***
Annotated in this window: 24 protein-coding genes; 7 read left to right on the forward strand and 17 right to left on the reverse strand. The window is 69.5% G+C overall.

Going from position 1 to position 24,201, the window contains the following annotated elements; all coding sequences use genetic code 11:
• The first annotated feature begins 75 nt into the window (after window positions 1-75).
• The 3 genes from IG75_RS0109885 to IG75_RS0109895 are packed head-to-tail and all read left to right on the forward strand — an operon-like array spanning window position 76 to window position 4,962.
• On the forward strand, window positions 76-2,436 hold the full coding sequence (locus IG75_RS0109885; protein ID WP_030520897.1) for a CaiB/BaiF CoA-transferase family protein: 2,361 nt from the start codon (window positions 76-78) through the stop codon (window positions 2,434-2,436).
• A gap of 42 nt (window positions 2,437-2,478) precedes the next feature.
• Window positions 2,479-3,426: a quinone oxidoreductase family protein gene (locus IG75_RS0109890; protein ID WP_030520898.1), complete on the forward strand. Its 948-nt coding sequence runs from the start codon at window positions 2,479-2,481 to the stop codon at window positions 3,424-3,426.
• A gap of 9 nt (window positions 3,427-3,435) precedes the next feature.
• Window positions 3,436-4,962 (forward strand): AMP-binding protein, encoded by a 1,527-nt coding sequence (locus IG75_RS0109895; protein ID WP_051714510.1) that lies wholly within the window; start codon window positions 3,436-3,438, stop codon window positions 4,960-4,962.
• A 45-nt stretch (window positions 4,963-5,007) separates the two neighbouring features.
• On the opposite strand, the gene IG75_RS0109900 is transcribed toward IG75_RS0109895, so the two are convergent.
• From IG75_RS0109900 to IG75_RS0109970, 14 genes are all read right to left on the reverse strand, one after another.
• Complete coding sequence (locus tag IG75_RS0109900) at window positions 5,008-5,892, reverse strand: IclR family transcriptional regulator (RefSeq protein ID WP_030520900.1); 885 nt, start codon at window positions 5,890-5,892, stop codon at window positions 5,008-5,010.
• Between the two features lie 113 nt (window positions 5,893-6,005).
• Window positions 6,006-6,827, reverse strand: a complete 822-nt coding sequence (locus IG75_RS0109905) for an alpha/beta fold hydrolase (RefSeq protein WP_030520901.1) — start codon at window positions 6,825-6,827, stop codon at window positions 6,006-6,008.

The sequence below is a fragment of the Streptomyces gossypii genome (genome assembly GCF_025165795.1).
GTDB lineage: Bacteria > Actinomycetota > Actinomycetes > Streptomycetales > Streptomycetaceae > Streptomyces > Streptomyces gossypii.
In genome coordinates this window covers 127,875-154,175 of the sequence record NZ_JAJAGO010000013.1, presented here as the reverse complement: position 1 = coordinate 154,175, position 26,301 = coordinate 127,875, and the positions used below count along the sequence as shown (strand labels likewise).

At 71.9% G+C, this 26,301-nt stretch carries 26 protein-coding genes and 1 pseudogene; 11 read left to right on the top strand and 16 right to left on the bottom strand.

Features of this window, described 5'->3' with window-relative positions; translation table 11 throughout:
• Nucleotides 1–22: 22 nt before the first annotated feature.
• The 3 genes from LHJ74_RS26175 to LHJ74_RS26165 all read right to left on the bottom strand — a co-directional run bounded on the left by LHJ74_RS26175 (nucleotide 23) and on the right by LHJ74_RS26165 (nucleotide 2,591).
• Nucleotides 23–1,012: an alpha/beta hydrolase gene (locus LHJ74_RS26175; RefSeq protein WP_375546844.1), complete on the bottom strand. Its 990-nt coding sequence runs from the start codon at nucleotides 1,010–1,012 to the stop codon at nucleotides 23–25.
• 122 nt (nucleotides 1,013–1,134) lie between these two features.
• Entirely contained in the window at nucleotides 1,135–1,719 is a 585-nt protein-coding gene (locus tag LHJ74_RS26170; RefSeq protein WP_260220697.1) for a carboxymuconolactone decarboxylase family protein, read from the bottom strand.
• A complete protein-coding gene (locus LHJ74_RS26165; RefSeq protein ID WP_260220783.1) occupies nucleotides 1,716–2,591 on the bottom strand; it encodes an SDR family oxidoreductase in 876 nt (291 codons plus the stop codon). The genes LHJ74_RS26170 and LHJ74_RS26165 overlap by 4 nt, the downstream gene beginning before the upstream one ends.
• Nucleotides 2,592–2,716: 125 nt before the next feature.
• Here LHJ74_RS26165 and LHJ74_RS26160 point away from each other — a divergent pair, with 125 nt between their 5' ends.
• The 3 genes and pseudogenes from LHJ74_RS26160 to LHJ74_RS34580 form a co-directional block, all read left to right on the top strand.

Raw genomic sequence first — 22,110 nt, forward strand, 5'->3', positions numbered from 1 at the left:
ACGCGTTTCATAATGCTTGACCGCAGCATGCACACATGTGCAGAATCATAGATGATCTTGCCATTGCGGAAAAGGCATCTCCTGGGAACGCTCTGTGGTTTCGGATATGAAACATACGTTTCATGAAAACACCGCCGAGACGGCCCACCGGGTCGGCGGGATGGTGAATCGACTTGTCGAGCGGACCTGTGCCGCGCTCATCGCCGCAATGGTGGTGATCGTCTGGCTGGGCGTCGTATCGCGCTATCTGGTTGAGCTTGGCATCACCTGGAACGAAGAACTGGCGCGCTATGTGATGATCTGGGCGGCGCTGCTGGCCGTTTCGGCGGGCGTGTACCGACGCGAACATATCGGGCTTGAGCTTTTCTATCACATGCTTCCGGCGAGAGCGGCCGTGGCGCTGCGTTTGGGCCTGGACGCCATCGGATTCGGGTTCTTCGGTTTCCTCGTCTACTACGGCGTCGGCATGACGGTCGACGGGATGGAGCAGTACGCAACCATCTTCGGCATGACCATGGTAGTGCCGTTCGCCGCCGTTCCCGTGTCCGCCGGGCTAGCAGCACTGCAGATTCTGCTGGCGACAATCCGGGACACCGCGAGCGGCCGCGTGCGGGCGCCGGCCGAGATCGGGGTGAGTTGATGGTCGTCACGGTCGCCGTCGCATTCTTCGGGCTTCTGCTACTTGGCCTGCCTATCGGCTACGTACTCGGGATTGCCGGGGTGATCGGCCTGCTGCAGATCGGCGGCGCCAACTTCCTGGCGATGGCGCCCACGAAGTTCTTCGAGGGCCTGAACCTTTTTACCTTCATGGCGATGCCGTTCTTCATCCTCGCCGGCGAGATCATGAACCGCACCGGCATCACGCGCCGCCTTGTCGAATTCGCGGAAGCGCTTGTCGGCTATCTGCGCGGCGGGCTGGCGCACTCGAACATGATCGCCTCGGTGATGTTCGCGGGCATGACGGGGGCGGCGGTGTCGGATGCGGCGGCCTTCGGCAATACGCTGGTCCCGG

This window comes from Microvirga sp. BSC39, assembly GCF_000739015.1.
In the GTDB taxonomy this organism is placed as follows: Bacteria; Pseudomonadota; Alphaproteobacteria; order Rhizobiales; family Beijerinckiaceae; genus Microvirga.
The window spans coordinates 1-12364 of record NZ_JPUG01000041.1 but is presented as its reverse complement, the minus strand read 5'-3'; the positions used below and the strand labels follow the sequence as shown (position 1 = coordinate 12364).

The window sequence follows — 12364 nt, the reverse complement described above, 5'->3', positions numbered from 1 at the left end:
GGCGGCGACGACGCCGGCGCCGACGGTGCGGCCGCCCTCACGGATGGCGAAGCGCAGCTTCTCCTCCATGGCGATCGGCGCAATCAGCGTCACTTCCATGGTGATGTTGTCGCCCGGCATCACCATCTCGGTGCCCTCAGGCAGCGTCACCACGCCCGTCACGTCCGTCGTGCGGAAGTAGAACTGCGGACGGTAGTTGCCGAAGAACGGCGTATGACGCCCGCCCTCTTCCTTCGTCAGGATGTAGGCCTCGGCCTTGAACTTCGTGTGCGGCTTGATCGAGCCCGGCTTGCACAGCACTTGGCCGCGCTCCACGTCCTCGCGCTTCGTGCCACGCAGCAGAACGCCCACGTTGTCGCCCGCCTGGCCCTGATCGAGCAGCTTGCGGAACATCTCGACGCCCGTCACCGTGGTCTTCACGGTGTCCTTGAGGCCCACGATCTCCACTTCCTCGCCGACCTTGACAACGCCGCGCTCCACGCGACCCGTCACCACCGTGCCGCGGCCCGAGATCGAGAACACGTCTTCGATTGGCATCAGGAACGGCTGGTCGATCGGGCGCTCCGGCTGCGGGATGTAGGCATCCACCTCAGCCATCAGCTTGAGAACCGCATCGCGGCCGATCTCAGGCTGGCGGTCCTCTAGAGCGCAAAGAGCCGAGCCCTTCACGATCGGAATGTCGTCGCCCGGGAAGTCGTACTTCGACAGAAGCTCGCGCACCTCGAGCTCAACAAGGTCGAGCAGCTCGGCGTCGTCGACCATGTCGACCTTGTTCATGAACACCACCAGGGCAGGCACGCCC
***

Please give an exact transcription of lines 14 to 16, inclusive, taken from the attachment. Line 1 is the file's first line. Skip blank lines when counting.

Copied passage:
• Between the two features lie 113 nt (window positions 5,893-6,005).
• Window positions 6,006-6,827, reverse strand: a complete 822-nt coding sequence (locus IG75_RS0109905) for an alpha/beta fold hydrolase (RefSeq protein WP_030520901.1) — start codon at window positions 6,825-6,827, stop codon at window positions 6,006-6,008.

The sequence below is a fragment of the Streptomyces gossypii genome (genome assembly GCF_025165795.1).